So Cal education, LAUSD, the Cal States and the UCs

LAUSD proposes to eliminate Ds as passing grades

Hamilton

Tony Pierce / KPCC

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News spread fast Wednesday that the Los Angeles Unified School District was planning on lowering their standards and would soon allow Ds to be passing grades.

Small detail: it wasn't true. 

Among other outlets, somehow the Los Angeles Times had gotten its facts wrong. While describing how high schoolers were being required to take college prep classes, the paper erred in saying that district officials were "offering details of a proposal to reduce overall graduation requirements and allow students to pass those classes with a D grade."

Not only did this allow Matt Drudge of the powerful Drudge Report to write an eyebrow-raising headline and tweet ("LA Schools May Lower Graduation Standards To Curb Dropouts"), but it inspired the LA Times' beloved columnist Steve Lopez to blast an angry blog mini-column on LA Now.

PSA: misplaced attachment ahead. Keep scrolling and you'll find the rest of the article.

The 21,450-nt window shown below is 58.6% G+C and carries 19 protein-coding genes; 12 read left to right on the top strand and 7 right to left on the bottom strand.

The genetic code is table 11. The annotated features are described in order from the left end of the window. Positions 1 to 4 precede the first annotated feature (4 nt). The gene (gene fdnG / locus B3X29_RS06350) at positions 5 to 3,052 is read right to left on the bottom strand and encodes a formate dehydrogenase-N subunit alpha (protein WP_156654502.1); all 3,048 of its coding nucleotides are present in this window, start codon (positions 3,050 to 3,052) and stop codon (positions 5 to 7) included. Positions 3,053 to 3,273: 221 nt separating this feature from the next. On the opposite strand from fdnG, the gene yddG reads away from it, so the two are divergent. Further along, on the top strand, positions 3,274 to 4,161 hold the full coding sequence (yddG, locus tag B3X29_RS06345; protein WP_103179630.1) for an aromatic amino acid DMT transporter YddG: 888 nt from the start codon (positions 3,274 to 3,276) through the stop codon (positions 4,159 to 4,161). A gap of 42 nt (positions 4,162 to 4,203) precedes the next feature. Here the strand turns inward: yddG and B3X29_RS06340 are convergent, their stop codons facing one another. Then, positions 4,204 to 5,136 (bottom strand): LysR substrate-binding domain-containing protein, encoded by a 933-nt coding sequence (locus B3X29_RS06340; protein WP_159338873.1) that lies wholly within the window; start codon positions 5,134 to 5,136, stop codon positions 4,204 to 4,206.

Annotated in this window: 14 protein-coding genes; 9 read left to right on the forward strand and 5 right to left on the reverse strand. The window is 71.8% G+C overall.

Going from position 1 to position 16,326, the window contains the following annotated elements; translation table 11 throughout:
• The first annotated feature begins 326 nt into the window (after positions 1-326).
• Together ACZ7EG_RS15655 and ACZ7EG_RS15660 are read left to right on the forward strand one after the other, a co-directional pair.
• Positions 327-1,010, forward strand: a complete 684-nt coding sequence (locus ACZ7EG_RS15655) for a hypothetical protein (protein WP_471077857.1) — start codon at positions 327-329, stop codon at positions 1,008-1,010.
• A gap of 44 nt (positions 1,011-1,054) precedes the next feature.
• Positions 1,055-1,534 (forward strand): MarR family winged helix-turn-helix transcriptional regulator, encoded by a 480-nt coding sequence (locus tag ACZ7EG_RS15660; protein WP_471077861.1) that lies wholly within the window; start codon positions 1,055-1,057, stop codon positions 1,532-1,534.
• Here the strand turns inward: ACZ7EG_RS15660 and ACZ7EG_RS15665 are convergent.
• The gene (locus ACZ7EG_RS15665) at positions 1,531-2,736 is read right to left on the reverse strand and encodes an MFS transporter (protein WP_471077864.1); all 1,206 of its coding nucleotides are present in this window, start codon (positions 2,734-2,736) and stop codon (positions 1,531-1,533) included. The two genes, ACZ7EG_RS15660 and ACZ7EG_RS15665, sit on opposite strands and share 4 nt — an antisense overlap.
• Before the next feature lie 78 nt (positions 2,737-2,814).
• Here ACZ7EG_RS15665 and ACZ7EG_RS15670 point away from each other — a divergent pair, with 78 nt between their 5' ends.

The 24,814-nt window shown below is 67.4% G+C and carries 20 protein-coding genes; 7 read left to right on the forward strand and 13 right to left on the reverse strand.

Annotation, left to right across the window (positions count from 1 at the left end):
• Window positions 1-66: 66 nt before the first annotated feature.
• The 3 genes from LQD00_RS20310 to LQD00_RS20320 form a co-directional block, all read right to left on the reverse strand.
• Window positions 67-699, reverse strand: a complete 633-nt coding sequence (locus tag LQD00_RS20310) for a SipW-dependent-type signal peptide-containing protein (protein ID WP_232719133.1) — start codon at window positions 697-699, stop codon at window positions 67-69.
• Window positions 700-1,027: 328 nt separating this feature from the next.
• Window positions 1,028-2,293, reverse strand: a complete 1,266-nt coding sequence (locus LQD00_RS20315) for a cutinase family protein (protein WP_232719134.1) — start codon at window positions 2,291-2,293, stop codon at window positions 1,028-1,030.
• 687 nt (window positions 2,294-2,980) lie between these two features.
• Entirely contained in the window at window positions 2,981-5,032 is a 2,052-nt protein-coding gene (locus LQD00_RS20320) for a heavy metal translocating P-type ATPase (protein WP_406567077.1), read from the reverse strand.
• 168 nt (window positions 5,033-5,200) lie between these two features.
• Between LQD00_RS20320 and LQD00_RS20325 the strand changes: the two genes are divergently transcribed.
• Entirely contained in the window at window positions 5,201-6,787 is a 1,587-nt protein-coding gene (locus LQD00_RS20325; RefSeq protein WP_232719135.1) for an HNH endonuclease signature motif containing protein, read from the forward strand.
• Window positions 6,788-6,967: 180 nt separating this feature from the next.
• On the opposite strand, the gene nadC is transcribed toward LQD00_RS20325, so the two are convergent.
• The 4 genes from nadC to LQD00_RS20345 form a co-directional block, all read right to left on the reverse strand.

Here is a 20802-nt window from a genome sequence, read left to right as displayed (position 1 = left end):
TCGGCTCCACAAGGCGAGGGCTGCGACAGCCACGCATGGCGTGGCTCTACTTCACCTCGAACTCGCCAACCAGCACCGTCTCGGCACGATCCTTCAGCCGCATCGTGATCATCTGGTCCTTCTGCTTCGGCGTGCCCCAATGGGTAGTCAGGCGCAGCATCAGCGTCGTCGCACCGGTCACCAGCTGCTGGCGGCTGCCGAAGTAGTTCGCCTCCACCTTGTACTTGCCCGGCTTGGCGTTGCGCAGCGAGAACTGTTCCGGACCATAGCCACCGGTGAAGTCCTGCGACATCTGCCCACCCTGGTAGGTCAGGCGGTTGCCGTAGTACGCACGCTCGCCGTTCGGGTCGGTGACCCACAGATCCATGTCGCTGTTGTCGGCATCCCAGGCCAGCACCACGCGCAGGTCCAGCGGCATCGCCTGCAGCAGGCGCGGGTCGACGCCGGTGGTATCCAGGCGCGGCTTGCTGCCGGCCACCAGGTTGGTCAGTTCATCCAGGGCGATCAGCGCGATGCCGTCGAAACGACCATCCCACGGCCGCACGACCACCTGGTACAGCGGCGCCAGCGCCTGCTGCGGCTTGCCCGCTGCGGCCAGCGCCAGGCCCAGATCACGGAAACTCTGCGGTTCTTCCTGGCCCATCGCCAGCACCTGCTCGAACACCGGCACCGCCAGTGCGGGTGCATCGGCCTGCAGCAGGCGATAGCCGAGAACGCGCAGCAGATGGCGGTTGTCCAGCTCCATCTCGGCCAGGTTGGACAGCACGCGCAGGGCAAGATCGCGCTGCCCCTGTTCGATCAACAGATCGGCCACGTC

"Could you send a worse message to kids than to tell them D's are just fine?" Lopez asked rhetorically in his post "Plans to make Ds a passing grade deserve an F."

Lopez continued, "Yeah, I understand the goal is to keep kids from flunking or dropping out, but telling students you don’t really expect much of them could end up being just as corrosive."

But the strange thing is, Ds are already passing grades at LAUSD. The proposal the district wants to enact in 5 years is to raise the bar not lower it, Stephanie Abrams, the LAUSD Social Media Director, told KPCC on Wednesday.

"The proposals include raising the passing grade from a 'D' to a 'C' in 2017," Abrams explained on Facebook, "because the UC system doesn't recognize 'Ds' as passing."

Abrams had a busy day on Twitter explaining to the outraged and misinformed.

"Nope, we're RAISING standards," she tweeted to Drudge and others who expressed concern.

The only other major proposals the district is suggesting is to: end the current requirement for health and technology classes, ensure that students successfully pass two foreign language classes to graduate, and they must also pass three years of math to get their diploma.

"They will no longer have to pass those [tech and health classes]," Abrams told KPCC, explaining that technology classes include learning Powerpoint, Excel, and carpentry, among others. "[Students] can focus on their core curriculum. But if you're failing math, focus on that."

And by pass, in 2017, that means get a C.

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